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This web page features the full text of
ADMINISTRATIVE CIRCULAR NO. 10-2000.
ADMINISTRATIVE CIRCULAR NO. 10-2000
   
TO :  ALL JUDGES OF LOWER COURTS
    

SUBJECT :  EXERCISE OF UTMOST CAUTION, PRUDENCE AND JUDICIOUSNESS IN THE ISSUANCE OF WRITS OF EXECUTION TO SATISFY MONEY JUDGMENTS AGAINST GOVERNMENT AGENCIES AND LOCAL GOVERNMENT UNITS.

    

In order to prevent possible circumvention of the rules and procedures of the Commission on Audit, judges are hereby enjoined to observe utmost caution, prudence and judiciousness in the issuance of writs of execution to satisfy money judgments against government agencies and local government units. 

Judges should bear in mind that in Commissioner of Public Highways v .San Diego (31 SCRA 617, 625 [1970]), this Court explicitly stated: 

    "The universal rule that where the State gives its consent to be sued by private parties either by general or special law, it may limit claimant's action 'only up to the completion of proceedings anterior to the stage of execution' and that the power of the Court ends when the judgment is rendered, since government funds and properties may not be seized under writs of execution or garnishment to satisfy such judgments, is based on obvious considerations of public policy. Disbursements of public funds must be covered by the corresponding appropriation as required by law. The functions and public services rendered by the State cannot be allowed to be paralyzed or disrupted by the diversion of public funds from their legitimate and specific objects, as appropriated by law.
Moreover, it is settled jurisprudence that upon determination of State liability, the prosecution, enforcement or satisfaction thereof must still be pursued in accordance with the rules and procedures laid down in P. D. No. 1445, otherwise known as the Government Auditing Code of the Philippines (Department of Agriculture v. NLRC, 227 SCRA 693, 701-02 [1993] citing Republic vs. Villasor, 54 SCRA 84 [1973]). All money claims against the Government must first be filed with the Commission on Audit which must act upon it within sixty days. Rejection of the claim will authorize the claimant to elevate the matter to the Supreme Court on certiorari and, in effect, sue the State thereby (P. D. 1445, Sections 49-50).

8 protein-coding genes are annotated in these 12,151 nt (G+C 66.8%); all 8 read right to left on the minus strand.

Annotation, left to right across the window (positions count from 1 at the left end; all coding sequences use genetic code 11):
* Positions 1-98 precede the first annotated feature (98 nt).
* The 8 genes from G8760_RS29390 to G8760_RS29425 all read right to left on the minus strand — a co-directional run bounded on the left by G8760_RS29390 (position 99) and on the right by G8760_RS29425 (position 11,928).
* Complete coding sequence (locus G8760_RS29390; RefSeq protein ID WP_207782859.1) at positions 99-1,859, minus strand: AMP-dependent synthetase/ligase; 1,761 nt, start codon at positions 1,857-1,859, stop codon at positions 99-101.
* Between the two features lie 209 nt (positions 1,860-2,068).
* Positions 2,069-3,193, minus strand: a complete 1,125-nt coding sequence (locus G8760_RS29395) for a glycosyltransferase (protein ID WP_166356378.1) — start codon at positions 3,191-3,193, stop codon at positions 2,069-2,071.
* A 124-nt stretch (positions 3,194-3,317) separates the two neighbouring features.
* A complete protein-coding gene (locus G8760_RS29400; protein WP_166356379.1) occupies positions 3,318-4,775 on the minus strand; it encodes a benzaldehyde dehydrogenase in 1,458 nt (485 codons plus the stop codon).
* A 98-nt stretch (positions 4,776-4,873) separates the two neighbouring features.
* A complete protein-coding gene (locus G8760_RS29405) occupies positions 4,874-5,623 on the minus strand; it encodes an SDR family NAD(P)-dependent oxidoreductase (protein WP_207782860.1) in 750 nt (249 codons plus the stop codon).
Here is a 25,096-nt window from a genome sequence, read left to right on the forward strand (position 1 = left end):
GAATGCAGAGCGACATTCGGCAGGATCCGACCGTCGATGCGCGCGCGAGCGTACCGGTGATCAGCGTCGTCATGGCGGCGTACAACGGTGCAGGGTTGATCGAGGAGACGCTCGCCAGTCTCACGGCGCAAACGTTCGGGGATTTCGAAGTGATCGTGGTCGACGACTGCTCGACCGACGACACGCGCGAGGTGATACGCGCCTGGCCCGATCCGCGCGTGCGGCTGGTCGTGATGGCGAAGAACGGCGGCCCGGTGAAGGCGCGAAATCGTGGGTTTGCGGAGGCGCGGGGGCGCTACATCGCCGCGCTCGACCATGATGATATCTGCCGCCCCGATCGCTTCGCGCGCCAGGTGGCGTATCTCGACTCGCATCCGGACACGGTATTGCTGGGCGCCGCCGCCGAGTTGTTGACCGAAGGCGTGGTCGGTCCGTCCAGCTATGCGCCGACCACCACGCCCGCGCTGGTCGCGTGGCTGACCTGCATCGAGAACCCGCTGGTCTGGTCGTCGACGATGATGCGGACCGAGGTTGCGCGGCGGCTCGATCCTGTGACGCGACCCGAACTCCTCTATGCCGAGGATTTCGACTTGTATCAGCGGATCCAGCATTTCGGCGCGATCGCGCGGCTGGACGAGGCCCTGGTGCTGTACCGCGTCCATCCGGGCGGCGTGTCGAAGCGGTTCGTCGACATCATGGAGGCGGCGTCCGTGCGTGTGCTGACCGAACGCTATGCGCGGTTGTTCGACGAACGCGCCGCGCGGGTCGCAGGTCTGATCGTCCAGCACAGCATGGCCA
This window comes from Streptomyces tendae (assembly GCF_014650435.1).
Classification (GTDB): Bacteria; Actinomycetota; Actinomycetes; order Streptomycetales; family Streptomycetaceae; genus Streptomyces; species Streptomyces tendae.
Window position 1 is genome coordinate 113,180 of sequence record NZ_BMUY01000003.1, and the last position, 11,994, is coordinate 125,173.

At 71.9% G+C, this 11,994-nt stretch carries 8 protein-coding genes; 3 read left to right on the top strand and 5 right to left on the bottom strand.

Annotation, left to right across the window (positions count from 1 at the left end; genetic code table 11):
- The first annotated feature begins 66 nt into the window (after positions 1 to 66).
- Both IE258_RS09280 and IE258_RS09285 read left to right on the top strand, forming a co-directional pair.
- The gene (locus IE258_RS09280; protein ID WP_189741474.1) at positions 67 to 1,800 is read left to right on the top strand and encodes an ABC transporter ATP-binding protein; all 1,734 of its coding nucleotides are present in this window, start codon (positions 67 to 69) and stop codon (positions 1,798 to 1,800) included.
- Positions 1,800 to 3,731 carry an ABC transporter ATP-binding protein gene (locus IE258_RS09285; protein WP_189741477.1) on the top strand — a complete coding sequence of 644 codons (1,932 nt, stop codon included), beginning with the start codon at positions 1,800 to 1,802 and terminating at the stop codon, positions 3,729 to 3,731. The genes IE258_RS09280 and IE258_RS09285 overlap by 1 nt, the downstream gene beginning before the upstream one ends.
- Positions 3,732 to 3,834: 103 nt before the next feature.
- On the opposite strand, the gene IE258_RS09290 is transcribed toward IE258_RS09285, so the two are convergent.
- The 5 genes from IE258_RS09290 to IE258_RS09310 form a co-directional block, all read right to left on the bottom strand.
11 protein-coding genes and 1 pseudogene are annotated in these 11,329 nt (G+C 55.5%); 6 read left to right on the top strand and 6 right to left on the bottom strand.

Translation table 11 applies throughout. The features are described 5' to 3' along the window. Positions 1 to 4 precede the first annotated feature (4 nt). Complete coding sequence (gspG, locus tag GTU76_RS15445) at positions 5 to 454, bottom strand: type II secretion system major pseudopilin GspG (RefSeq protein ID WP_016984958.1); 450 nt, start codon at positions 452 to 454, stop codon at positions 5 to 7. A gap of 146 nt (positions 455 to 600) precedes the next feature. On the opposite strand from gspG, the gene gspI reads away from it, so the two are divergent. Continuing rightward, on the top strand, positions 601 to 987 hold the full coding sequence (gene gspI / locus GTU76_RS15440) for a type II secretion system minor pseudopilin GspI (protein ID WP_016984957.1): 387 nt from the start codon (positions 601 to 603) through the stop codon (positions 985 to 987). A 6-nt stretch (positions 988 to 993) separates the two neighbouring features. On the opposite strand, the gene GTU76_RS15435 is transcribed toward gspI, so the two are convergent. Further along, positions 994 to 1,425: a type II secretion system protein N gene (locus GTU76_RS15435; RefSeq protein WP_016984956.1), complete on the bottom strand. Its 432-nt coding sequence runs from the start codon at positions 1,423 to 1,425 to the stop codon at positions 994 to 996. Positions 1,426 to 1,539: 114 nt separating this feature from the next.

However, notwithstanding the rule that government properties are not subject to levy and execution unless otherwise provided for by statute (Republic v. Palacio, 23 SCRA 899 [1968]; Commissioner of Public Highways v. San Diego, supra) or municipal ordinance (Municipality of Makati v. Court of Appeals, 190 SCRA 206 [1990]), the Court has, in various instances, distinguised between government funds and properties for public use and those not held for public use. Thus, in  Viuda de Tan Toco v. Muncipal Council of Iloilo (49 Phil 52 [1926]), the Court ruled that "[w]here property of a municipal or other public corporation is sought to be subjected to execution to satisfy judgments recovered against such corporation, the question as to whether such property is leviable or not is to be determined by the usage and purposes for which it is held." The following can be culled from Viuda de Tan Toco v. Municipal Council of Iloilo

    1. Properties held for public uses - and generally everything held for governmental purposes - are not subject to levy and sale under execution against such corporation. The same rule applies to funds in the hands of a public officer and taxes due to a municipal corporation. 

    2.  Where a municipal corporation owns in its proprietary capacity, as distinguished from its public or governmental capacity, property not used or used for a public purpose but for quasi-private purposes, it is the general rule that such property may be seized and sold under execution against the corporation. 

    3. Property held for public purposes is not subject to execution merely because it is temporarily used for private purposes. If the public use is wholly abandoned, such property becomes subject to execution. 

This Administrative Circular shall take effect immediately and the Court Administrator shall see to it that it is faithfully implemented. 

Issued this 25th day of October, 2000 in the City of Manila. 

   

        
[Sgd.] HILARIO G. DAVIDE
Chief Justice
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